On Campus

Queen's cans dialogue facilitator program

Students and faculty felt the university atmosphere was "poisoned," says committee

After outcry from students and faculty, and on recommendations made by an advisory panel,  Queen’s University is cancelling its dialogue facilitator program.

In an announcement made Feb. 11, Patrick Deane, vice-president academic for the university said the Intergroup Dialogue Pilot Program in Residences will be terminated, although its six trained facilitators will complete their year’s engagement by assisting “generally” with diversity issues.

The program was introduced in response to a series of racist incidents at the school, including derogatory vandalism on university and student property and an attack on a faculty member.

It drew immediate attention from the media and in December, the university assembled an advisory panel made up of a student representative, a former political science professor, and a law school alumnus who is also a former Ontario Cabinet minister and former chief commissioner of the Ontario Human Rights Commission.

In their final report, the group stated that while they found no evidence of unwarranted intrusion into students’ privacy in residence, the impression conveyed by the media and shared by faculty and graduates was that the program invited it.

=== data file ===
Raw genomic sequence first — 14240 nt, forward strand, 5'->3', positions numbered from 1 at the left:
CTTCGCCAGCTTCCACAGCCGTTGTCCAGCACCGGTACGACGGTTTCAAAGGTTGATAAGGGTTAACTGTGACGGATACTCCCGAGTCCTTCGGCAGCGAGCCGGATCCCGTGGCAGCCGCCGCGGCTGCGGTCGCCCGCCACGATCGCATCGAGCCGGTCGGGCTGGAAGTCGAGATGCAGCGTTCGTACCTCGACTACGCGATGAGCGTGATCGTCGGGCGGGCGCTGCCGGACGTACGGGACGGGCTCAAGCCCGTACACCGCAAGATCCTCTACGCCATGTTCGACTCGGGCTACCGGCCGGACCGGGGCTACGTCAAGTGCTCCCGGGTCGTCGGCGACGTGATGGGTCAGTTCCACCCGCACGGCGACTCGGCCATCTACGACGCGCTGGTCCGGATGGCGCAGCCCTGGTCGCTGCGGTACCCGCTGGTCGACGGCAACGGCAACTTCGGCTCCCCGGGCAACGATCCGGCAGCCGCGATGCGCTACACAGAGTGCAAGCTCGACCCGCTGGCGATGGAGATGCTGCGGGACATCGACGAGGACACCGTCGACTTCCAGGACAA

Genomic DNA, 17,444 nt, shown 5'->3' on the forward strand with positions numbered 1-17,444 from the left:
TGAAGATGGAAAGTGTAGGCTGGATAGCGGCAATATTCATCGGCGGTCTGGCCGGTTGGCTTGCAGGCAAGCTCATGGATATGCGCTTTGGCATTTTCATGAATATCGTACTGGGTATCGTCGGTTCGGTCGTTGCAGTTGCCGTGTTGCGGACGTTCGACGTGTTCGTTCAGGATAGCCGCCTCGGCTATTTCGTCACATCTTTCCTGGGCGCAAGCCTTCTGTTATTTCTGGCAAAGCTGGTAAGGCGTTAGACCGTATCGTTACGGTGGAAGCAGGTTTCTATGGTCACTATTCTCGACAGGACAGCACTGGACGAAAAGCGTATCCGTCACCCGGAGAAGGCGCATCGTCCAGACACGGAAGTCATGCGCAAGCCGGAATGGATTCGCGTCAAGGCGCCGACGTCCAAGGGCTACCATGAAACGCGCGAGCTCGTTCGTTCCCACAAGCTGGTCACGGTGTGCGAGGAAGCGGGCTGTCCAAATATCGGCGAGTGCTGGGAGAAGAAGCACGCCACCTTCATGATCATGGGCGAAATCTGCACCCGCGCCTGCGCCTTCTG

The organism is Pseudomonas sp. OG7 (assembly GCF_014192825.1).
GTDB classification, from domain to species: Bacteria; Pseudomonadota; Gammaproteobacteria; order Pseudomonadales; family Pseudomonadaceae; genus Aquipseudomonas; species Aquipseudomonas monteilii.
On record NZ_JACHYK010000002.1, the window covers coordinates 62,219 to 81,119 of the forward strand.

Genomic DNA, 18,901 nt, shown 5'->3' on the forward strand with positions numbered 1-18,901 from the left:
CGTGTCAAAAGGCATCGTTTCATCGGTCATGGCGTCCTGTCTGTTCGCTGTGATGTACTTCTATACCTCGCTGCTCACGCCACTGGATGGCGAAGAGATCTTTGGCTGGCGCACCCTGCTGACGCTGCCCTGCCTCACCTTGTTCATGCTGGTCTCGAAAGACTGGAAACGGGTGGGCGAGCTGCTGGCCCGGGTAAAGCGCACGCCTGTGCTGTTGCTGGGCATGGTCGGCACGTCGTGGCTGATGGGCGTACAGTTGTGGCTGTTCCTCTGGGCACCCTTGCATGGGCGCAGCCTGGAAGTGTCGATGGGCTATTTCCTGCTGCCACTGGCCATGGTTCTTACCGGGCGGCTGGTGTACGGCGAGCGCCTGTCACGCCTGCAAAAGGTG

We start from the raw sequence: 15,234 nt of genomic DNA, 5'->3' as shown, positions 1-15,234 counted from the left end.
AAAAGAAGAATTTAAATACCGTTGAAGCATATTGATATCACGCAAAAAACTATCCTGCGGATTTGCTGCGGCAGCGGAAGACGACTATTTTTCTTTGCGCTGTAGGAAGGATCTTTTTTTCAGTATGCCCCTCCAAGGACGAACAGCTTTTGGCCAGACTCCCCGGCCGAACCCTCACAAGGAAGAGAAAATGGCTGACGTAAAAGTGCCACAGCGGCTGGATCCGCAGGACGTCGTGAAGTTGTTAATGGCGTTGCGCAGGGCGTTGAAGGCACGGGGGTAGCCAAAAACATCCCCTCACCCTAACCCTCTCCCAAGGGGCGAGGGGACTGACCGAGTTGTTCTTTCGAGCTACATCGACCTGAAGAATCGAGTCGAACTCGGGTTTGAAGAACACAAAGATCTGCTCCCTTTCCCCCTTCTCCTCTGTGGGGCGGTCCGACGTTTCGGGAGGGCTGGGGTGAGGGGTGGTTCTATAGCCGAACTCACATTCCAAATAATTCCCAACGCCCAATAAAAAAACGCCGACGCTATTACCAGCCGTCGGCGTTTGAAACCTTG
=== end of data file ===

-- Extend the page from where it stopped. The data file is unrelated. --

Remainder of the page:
“Many members of the university community found that this possibility made them feel very uncomfortable and that it poisoned the university atmosphere,” said the group’s report. “The adverse reaction to [the program] on campus and outside has damaged its credibility so severely that even the pilot stage should be discontinued.”

When the program was first announced, some public officials publicly supported it, although with various caveats

Barbara Hall, chief commissioner of the Ontario Human Rights Commission said it sounded like an “innovative tool” that could be effective if done well by well-trained people. However, she said students were going to have to feel comfortable with the initiative.

In its final conclusions, the panel said alternative means of confronting diversity issues in residences should be explored. However, the report’s final statement warns against initiating programs that appear to threaten full expression and exchange of ideas on campus, which should never be implemented at the expense of the university’s academic mission.